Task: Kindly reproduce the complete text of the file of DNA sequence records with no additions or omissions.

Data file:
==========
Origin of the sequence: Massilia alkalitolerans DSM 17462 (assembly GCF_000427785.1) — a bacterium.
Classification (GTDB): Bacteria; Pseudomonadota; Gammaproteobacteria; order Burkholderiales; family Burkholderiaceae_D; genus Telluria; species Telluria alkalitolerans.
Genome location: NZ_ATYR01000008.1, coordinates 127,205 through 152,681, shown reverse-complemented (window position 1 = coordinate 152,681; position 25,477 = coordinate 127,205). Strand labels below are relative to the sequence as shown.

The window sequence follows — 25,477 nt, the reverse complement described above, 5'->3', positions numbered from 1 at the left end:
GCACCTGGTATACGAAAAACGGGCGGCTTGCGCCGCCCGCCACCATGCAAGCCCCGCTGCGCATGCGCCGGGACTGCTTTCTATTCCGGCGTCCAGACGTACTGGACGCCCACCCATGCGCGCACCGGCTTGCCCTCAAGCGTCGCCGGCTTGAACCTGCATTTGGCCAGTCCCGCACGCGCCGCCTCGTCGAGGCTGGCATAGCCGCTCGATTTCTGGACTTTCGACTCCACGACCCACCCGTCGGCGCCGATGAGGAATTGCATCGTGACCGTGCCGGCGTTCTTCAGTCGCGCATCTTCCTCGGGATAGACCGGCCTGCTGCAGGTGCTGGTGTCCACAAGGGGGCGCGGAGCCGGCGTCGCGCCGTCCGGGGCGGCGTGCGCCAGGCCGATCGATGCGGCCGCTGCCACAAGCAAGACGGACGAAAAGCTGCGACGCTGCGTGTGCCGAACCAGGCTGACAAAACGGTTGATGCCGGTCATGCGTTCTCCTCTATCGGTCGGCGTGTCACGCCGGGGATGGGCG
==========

Origin of the sequence: Massilia alkalitolerans DSM 17462 (assembly GCF_000427785.1) — a bacterium.
Classification (GTDB): Bacteria; Pseudomonadota; Gammaproteobacteria; order Burkholderiales; family Burkholderiaceae_D; genus Telluria; species Telluria alkalitolerans.
Genome location: NZ_ATYR01000008.1, coordinates 127,205 through 152,681, shown reverse-complemented (window position 1 = coordinate 152,681; position 25,477 = coordinate 127,205). Strand labels below are relative to the sequence as shown.

The window sequence follows — 25,477 nt, the reverse complement described above, 5'->3', positions numbered from 1 at the left end:
GCACCTGGTATACGAAAAACGGGCGGCTTGCGCCGCCCGCCACCATGCAAGCCCCGCTGCGCATGCGCCGGGACTGCTTTCTATTCCGGCGTCCAGACGTACTGGACGCCCACCCATGCGCGCACCGGCTTGCCCTCAAGCGTCGCCGGCTTGAACCTGCATTTGGCCAGTCCCGCACGCGCCGCCTCGTCGAGGCTGGCATAGCCGCTCGATTTCTGGACTTTCGACTCCACGACCCACCCGTCGGCGCCGATGAGGAATTGCATCGTGACCGTGCCGGCGTTCTTCAGTCGCGCATCTTCCTCGGGATAGACCGGCCTGCTGCAGGTGCTGGTGTCCACAAGGGGGCGCGGAGCCGGCGTCGCGCCGTCCGGGGCGGCGTGCGCCAGGCCGATCGATGCGGCCGCTGCCACAAGCAAGACGGACGAAAAGCTGCGACGCTGCGTGTGCCGAACCAGGCTGACAAAACGGTTGATGCCGGTCATGCGTTCTCCTCTATCGGTCGGCGTGTCACGCCGGGGATGGGCG